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A Snapshot of the Most Notable Developments in Class Action Litigation

January 22, 2024

In the fast-paced realm of class action litigation, 2023 ushered in noteworthy changes, impacting businesses from provincial courts to global landscapes. In this Five Under 5, we review significant cases from 2023 and outline key changes and trends.

  1. Arbitration Clauses. In Williams v. Inc., the British Columbia Court of Appeal upheld a partial stay in a proposed consumer class action. The court found that an arbitration agreement in electronic conditions of use was valid and enforceable. This decision, along with other recent appellate-level decisions, confirms that, in the absence of clear legislative intervention to the contrary, arbitration agreements will generally be enforceable, even in standard form contracts of adhesion.
  2. Climate Change Litigation. While most climate change litigation has taken place outside of Canada, the intensification of global weather events means the potential for domestic litigation is growing. Disputes will likely centre around greenwashing allegations, direct claims for climate-induced damages and securities misrepresentation tied to climate change assertions.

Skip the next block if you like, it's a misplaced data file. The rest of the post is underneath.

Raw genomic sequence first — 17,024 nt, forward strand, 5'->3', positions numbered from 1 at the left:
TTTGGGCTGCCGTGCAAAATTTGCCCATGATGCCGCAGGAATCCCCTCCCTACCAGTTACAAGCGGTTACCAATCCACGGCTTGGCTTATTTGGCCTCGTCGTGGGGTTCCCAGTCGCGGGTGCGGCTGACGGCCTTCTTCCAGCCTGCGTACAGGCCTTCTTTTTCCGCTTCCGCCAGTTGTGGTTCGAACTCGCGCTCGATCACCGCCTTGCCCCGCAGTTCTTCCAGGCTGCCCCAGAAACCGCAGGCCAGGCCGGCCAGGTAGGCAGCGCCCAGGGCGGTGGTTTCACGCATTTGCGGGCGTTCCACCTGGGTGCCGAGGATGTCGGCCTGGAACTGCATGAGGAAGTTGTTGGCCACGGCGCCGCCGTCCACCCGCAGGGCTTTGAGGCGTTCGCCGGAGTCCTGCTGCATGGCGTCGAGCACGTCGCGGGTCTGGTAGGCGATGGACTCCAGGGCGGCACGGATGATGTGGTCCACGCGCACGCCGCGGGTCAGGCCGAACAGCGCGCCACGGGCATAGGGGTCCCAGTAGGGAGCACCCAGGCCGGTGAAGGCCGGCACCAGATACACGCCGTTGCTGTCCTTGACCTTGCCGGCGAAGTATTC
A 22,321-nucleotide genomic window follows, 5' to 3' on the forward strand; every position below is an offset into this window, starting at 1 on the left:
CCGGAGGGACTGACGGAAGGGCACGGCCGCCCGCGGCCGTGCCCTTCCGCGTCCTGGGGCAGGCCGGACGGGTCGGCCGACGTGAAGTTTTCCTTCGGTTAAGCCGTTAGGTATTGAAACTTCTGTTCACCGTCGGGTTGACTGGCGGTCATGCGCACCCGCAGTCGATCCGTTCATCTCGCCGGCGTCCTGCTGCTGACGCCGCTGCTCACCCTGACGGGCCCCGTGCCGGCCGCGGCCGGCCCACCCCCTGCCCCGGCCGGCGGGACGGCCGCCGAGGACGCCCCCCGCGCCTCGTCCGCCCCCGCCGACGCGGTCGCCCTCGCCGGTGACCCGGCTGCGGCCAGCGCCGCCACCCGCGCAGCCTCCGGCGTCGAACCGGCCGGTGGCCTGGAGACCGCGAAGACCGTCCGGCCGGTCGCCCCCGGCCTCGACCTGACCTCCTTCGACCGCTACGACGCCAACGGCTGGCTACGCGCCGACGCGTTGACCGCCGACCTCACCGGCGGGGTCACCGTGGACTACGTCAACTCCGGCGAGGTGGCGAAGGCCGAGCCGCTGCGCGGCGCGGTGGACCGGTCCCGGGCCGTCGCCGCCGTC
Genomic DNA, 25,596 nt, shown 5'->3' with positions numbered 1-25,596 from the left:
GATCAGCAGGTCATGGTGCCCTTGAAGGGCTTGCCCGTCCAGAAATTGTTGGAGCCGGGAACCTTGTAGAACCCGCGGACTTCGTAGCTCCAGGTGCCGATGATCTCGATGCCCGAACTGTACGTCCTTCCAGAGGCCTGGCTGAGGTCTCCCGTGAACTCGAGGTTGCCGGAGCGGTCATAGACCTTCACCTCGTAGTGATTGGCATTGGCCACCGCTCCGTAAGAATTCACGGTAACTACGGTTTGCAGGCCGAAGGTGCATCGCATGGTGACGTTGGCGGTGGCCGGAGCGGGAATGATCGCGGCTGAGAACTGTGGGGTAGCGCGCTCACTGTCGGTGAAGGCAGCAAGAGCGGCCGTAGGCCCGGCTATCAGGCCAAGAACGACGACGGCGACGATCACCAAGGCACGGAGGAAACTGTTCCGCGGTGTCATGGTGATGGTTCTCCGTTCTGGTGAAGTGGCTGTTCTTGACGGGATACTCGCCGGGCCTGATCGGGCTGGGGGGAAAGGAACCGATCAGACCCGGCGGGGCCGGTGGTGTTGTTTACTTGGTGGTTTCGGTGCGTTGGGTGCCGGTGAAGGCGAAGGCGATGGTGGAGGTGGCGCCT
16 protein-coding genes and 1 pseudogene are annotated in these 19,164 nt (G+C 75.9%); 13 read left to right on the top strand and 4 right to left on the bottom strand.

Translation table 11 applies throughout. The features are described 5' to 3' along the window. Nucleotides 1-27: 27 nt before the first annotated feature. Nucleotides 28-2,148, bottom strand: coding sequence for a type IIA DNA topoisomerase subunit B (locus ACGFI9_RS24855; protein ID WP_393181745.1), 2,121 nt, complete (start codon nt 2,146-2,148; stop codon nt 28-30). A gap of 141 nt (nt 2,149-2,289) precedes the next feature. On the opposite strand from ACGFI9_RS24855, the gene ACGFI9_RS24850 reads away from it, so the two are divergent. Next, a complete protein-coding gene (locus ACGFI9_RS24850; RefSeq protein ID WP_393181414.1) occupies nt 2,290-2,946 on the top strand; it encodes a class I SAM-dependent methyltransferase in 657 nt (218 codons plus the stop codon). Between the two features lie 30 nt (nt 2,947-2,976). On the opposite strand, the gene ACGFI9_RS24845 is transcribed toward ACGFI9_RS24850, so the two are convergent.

3. Quebec Trends. Quebec's Court of Appeal continues to favour a low threshold for the authorization (certification) of class actions in the province. A notable case from 2023 involves a class action against Google's use of biometric data, which emphasized that if facts in a complaint are alleged precisely enough, very limited supporting evidence is required. 
  4. Post-Certification Decision. As a result of the Quebec Court of Appeal decision in Fortin v. Mazda, plaintiffs in Quebec face a higher bar to prove economic harm in consumer class actions. As class actions progress to the merits stage, consumers, guided by plaintiff's counsel, must quantifiably demonstrate the economic fallout caused by misrepresentation, a trend echoing across common law provinces.
  5. Privacy Class Actions. In August 2023, the B.C. Court of Appeal upheld a judgment finding that that the defendant was vicariously liable for breach of a provincial statutory privacy tort. This was a rare merits decision in a case where an employee stole and sold personal information. The Court of Appeal also allowed baseline general damages for the statutory privacy tort without needing individual proof, potentially setting a precedent for future class actions.

Have more than five minutes? Contact any member of our Class Actions group to learn more, or view our recent webinar on this topic with Blakes Partners David Tupper, Nicole Henderson, Karine Russell and Simon Seida.